L2 norm model 𝐖⊙(𝐗−𝐔𝐕) 𝑭 Young diagram (CVPR, 2008) L2 Wiberg (IJCV, 2007) LM_S/LM_M (IJCV, 2008) SALS (CVIU, 2010) LRSDP (NIPS, 2010) Damped Wiberg (ICCV, 2011) Weighted SVD (Technometrics, 1979) WLRA (ICML, 2003) Damped Newton (CVPR, 2005) CWM (AAAI, 2013) Reg-ALM-L1 (CVPR, 2013) The matrix factorization tasks are mainly solve by two optimization models, utilize L2 and L1 norm, respectively. Here W denotes the weight matrix, indicating the positions of the missing data entries. There are a bunch of methods proposed for both models. The L2 model methods are generally faster to solve attributed the smoothness of the model. When data contain no missing data, SVD can find the global optimum of the problem. But it is not robust to outliers and heavy non-Gaussian noises, and has local minimum in missing data cases. The L1 model methods have attracted much attention very recently due to their robust performance to outliers. However, the L1 model is non-smooth and the related methods generally very slow. Besides, these methods always cannot perform well in Gaussian noise data. Pros: smooth model, faster algorithm, have global optimum for non- missing data Cons: not robust to heavy outliers

Pros: smooth model, faster algorithm,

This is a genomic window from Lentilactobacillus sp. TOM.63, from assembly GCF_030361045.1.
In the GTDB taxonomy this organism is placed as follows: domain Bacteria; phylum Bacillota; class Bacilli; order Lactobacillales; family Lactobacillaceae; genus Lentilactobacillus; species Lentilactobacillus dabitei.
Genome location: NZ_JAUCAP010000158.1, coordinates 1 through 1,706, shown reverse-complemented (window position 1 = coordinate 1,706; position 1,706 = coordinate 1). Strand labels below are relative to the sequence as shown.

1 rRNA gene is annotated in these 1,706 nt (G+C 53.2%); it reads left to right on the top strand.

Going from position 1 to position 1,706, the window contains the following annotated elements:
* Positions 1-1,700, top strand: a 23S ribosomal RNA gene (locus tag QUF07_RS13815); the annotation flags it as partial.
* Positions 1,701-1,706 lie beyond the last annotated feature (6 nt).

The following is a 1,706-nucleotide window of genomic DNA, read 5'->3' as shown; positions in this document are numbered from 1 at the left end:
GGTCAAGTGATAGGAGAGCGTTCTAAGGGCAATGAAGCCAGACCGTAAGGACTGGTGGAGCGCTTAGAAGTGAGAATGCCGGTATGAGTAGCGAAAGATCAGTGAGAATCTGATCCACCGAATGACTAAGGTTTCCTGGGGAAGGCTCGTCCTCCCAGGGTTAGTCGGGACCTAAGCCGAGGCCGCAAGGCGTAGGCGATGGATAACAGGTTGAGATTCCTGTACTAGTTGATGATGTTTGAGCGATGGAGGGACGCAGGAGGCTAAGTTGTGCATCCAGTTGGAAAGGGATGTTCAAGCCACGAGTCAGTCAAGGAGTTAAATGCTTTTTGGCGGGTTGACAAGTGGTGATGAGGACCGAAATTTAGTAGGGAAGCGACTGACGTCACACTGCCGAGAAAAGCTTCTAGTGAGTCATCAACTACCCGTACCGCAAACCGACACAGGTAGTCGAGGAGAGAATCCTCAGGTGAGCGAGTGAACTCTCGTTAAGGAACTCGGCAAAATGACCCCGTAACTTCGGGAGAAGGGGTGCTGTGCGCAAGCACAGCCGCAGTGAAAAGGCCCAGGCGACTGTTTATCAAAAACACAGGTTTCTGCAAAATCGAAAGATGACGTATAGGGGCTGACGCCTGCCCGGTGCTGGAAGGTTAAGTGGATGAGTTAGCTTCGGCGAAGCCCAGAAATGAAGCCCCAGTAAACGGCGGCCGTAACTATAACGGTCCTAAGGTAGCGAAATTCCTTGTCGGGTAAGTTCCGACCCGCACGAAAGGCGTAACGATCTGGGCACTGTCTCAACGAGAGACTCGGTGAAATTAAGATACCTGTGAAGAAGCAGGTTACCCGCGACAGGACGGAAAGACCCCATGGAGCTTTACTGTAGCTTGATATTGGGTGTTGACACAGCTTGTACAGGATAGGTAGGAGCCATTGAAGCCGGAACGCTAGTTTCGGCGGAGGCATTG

L2 norm model L1 norm model 𝐖⊙(𝐗−𝐔𝐕) 𝑭 𝐖⊙(𝐗−𝐔𝐕) 𝟏 Young diagram (CVPR, 2008) L2 Wiberg (IJCV, 2007) LM_S/LM_M (IJCV, 2008) SALS (CVIU, 2010) LRSDP (NIPS, 2010) Damped Wiberg (ICCV, 2011) Weighted SVD (Technometrics, 1979) WLRA (ICML, 2003) Damped Newton (CVPR, 2005) CWM (AAAI, 2013) Reg-ALM-L1 (CVPR, 2013) Torre&Black (ICCV, 2001) R1PCA (ICML, 2006) PCAL1 (PAMI, 2008) ALP/AQP (CVPR, 2005) L1Wiberg (CVPR, 2010, best paper award) RegL1ALM (CVPR, 2012) The matrix factorization tasks are mainly solve by two optimization models, utilize L2 and L1 norm, respectively. Here W denotes the weight matrix, indicating the positions of the missing data entries. There are a bunch of methods proposed for both models. The L2 model methods are generally faster to solve attributed the smoothness of the model. When data contain no missing data, SVD can find the global optimum of the problem. But it is not robust to outliers and heavy non-Gaussian noises, and has local minimum in missing data cases. The L1 model methods have attracted much attention very recently due to their robust performance to outliers. However, the L1 model is non-smooth and the related methods generally very slow. Besides, these methods always cannot perform well in Gaussian noise data. Pros: smooth model, faster algorithm, have global optimum for non- missing data Cons: not robust to heavy outliers Pros: robust to extreme outliers Cons: non-smooth model, slow algorithm, perform badly in Gaussian noise data